You didn’t need to see the replays to know Paul O’Connell’s injury was a devastating one – all the evidence you required was there on the distressed face of a man who has spent his career hiding pain.
When O’Connell didn’t get up in that fateful moment against France on Sunday, you knew it was over – his World Cup, his Ireland career, his dream of leading his country into a place it has never been before.
Ireland’s bid to reach their first World Cup semi-final carries on without him. After 108 caps, and 13 years of setting standards like no Irish forward has ever set them before, one of the greatest of all Test careers is at an end.
It began, in 2002, with a bang on the head and an early exit on his debut against Wales and it has finished with the warrior once again carried away on his shield.
“You do your best by the jersey and you pass it on to the next guy,” O’Connell told me when I was writing No Borders, an oral history of the Ireland rugby team. “We all have our time and then our time is up and everyone gets a little bit sad because it’s over, but we’re the lucky ones to have had that time in the first place.”
In his stead comes Iain Henderson, a remarkable young Ulster man who might not share the same province as O’Connell but is hewn from the same kind of granite. In Henderson we see part of O’Connell’s legacy, the demonic will to win passed down to the next generation. It won’t be the same, but the wheels will keep on turning.
It didn’t matter how many caps he won or how many trophies he lifted, from the moment he burst on to the international scene, O’Connell was never happier than when talking about where it all began for him in rugby.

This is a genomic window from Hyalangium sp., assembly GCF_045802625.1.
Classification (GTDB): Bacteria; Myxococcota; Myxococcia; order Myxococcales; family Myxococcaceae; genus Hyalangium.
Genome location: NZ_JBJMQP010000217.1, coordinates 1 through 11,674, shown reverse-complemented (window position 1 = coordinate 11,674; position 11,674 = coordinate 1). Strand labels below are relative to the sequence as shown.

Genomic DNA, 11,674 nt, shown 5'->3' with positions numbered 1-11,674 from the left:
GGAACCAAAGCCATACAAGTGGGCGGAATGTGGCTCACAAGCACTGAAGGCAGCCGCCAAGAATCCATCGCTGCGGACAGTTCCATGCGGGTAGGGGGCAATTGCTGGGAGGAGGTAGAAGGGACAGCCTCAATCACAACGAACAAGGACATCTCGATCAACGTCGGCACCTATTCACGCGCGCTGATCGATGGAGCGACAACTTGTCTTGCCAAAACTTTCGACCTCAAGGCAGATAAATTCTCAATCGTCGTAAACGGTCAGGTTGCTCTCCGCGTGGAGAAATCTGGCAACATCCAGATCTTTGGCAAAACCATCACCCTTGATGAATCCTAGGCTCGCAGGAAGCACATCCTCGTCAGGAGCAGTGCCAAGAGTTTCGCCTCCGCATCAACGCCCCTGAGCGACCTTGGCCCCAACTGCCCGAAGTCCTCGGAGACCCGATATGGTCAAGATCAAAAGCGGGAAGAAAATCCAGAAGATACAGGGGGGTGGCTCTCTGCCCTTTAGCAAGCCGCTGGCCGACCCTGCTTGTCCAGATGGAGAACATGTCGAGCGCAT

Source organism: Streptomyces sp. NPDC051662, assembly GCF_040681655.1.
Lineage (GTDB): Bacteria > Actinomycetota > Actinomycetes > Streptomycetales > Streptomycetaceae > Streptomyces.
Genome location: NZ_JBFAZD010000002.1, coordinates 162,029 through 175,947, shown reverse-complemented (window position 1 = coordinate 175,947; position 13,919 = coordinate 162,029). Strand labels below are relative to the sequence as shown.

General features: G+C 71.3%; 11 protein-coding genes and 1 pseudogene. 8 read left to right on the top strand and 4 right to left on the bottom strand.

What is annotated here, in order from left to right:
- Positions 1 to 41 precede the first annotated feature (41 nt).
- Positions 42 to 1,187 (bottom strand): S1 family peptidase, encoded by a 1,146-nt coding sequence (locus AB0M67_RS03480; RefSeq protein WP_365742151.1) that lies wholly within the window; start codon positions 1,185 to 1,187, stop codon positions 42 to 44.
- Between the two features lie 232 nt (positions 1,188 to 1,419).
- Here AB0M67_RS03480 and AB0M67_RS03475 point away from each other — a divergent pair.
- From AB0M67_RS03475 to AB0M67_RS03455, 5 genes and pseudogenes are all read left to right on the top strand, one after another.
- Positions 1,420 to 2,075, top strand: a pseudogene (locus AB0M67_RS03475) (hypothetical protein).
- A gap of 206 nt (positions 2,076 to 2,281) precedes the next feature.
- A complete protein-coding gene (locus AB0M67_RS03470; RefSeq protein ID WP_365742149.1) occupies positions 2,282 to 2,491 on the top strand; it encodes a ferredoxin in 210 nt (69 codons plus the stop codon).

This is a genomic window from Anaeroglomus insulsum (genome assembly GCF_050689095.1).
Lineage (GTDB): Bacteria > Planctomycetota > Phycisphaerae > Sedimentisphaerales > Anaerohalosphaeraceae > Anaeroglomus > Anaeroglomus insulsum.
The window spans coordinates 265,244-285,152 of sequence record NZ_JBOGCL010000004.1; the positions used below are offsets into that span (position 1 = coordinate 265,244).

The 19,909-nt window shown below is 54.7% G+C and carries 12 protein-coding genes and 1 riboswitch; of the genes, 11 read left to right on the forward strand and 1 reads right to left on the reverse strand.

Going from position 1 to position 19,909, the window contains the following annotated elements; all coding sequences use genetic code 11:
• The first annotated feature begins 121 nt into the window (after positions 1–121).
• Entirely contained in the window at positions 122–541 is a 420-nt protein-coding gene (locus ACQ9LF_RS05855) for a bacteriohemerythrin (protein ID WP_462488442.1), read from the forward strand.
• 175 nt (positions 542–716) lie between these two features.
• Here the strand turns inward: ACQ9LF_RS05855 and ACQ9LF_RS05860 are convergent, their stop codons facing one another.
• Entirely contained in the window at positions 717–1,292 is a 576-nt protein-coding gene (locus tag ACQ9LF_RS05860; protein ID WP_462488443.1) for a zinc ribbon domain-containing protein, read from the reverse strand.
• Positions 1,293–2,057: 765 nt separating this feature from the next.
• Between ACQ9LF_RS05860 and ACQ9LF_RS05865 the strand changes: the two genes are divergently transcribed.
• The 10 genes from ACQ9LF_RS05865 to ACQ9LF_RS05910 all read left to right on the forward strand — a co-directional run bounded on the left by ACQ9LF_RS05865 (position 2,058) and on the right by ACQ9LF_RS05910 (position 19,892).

He basked in the memories of his early days at Young Munster, the working-class club in his native Limerick. Even as a Lions captain, a Grand Slam winner and a two-time Heineken Cup champion, O’Connell lit up most when he was talking about Young Munster. That never changes.
He was introduced to the club by his rugby-loving father, almost without realising it.
“We used to go into town for mass above in the Dominicans and we’d come out after mass and dad would be talking rugby to these guys and chatting about what happened in the All Ireland League. There was one particular pal of his who would always have a bag of sweets in his pocket and he’d chat to dad outside mass and myself and my brother would stand close by waiting for the sweets. You’re not listening to what they’re saying, but you’re taking it in all the same.”
The names that entered his subconscious were Ray Ryan and Peter Meehan, Young Munster’s enforcers in the second row. There would be talk of Peter Clohessy, the fearsome prop, and Ger Earls, the tearaway flanker and father of Keith.
“Their whole thing was all about the physical challenge and that’s all that anybody ever spoke to you about after games. When I started playing they didn’t want to talk about your passes or things like that, they wanted to talk about rucks and tackles and mauls and scrums. I was immersed in it.”
In his late teens, O’Connell and his pals would “jump the wall” at Thomond Park to get into Munster matches for free. Not long after, he’d be driven in there in the team bus, pride of place alongside the titans of the age – Clohessy, Mick Galway, Anthony Foley.
“Paul was like a newborn giraffe,” recalled Galway. “But he had that Young Munster hardness.”
Eddie O’Sullivan, the coach who gave O’Connell his first Ireland cap, said he was a physical and mental colossus. “He just had that dog in him.”
Over the years, two O’Connells emerged – the person and the player, and they couldn’t be more different. The person is the most humble and normal bloke you could care to meet, utterly unaffected by his status as arguably Ireland’s greatest and most beloved player.
The competitor is a different beast – scarily committed and hard working, brutally hard on himself and admired by his team-mates to such an extent they would run through brick walls for him, then rebuild the walls and run through them again.